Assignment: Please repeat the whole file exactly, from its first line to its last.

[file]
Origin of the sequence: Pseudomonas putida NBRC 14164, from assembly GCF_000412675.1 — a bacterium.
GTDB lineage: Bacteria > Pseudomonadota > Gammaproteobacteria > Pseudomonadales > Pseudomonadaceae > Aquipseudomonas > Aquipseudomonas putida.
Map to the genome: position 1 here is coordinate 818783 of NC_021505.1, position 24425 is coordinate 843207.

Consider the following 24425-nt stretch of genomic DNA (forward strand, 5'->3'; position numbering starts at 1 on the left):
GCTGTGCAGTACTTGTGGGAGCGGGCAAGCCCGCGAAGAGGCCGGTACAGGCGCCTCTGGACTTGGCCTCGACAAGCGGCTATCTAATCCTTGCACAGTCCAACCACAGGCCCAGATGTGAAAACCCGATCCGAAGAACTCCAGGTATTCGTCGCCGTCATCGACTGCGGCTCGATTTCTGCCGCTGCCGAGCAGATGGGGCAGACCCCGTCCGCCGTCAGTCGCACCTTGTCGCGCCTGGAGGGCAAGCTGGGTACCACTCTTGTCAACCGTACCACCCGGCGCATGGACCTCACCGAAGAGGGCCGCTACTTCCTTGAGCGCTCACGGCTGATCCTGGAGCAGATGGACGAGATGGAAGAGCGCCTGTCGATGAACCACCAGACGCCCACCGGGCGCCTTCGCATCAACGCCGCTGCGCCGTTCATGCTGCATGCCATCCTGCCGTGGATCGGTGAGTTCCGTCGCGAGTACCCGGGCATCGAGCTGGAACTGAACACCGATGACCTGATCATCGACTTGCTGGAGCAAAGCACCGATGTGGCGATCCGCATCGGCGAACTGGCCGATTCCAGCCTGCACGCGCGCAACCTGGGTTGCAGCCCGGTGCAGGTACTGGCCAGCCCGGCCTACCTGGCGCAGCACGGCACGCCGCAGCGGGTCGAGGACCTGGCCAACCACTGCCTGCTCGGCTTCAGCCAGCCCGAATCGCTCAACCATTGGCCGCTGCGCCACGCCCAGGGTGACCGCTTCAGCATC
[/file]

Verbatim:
Origin of the sequence: Pseudomonas putida NBRC 14164, from assembly GCF_000412675.1 — a bacterium.
GTDB lineage: Bacteria > Pseudomonadota > Gammaproteobacteria > Pseudomonadales > Pseudomonadaceae > Aquipseudomonas > Aquipseudomonas putida.
Map to the genome: position 1 here is coordinate 818783 of NC_021505.1, position 24425 is coordinate 843207.

Consider the following 24425-nt stretch of genomic DNA (forward strand, 5'->3'; position numbering starts at 1 on the left):
GCTGTGCAGTACTTGTGGGAGCGGGCAAGCCCGCGAAGAGGCCGGTACAGGCGCCTCTGGACTTGGCCTCGACAAGCGGCTATCTAATCCTTGCACAGTCCAACCACAGGCCCAGATGTGAAAACCCGATCCGAAGAACTCCAGGTATTCGTCGCCGTCATCGACTGCGGCTCGATTTCTGCCGCTGCCGAGCAGATGGGGCAGACCCCGTCCGCCGTCAGTCGCACCTTGTCGCGCCTGGAGGGCAAGCTGGGTACCACTCTTGTCAACCGTACCACCCGGCGCATGGACCTCACCGAAGAGGGCCGCTACTTCCTTGAGCGCTCACGGCTGATCCTGGAGCAGATGGACGAGATGGAAGAGCGCCTGTCGATGAACCACCAGACGCCCACCGGGCGCCTTCGCATCAACGCCGCTGCGCCGTTCATGCTGCATGCCATCCTGCCGTGGATCGGTGAGTTCCGTCGCGAGTACCCGGGCATCGAGCTGGAACTGAACACCGATGACCTGATCATCGACTTGCTGGAGCAAAGCACCGATGTGGCGATCCGCATCGGCGAACTGGCCGATTCCAGCCTGCACGCGCGCAACCTGGGTTGCAGCCCGGTGCAGGTACTGGCCAGCCCGGCCTACCTGGCGCAGCACGGCACGCCGCAGCGGGTCGAGGACCTGGCCAACCACTGCCTGCTCGGCTTCAGCCAGCCCGAATCGCTCAACCATTGGCCGCTGCGCCACGCCCAGGGTGACCGCTTCAGCATC